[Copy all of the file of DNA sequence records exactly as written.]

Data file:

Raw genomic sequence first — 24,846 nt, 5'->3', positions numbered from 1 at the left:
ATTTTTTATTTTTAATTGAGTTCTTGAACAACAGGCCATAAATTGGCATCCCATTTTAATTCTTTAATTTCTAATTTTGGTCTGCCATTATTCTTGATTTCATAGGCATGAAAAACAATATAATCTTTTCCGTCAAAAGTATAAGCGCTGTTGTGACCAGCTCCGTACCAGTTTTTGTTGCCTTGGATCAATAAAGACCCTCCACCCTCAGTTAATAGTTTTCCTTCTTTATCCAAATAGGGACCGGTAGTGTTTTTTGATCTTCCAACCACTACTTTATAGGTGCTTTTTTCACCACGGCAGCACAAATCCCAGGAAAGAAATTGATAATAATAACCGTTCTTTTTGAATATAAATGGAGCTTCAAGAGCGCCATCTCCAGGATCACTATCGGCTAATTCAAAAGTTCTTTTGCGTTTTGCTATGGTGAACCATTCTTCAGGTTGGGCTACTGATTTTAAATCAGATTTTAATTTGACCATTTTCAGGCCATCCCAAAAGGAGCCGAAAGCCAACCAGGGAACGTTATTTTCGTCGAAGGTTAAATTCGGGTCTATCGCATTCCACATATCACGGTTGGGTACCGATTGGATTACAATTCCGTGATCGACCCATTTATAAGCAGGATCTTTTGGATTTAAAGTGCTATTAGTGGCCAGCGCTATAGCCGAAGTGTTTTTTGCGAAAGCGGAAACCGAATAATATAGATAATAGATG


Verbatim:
Raw genomic sequence first — 24,846 nt, 5'->3', positions numbered from 1 at the left:
ATTTTTTATTTTTAATTGAGTTCTTGAACAACAGGCCATAAATTGGCATCCCATTTTAATTCTTTAATTTCTAATTTTGGTCTGCCATTATTCTTGATTTCATAGGCATGAAAAACAATATAATCTTTTCCGTCAAAAGTATAAGCGCTGTTGTGACCAGCTCCGTACCAGTTTTTGTTGCCTTGGATCAATAAAGACCCTCCACCCTCAGTTAATAGTTTTCCTTCTTTATCCAAATAGGGACCGGTAGTGTTTTTTGATCTTCCAACCACTACTTTATAGGTGCTTTTTTCACCACGGCAGCACAAATCCCAGGAAAGAAATTGATAATAATAACCGTTCTTTTTGAATATAAATGGAGCTTCAAGAGCGCCATCTCCAGGATCACTATCGGCTAATTCAAAAGTTCTTTTGCGTTTTGCTATGGTGAACCATTCTTCAGGTTGGGCTACTGATTTTAAATCAGATTTTAATTTGACCATTTTCAGGCCATCCCAAAAGGAGCCGAAAGCCAACCAGGGAACGTTATTTTCGTCGAAGGTTAAATTCGGGTCTATCGCATTCCACATATCACGGTTGGGTACCGATTGGATTACAATTCCGTGATCGACCCATTTATAAGCAGGATCTTTTGGATTTAAAGTGCTATTAGTGGCCAGCGCTATAGCCGAAGTGTTTTTTGCGAAAGCGGAAACCGAATAATATAGATAATAGATG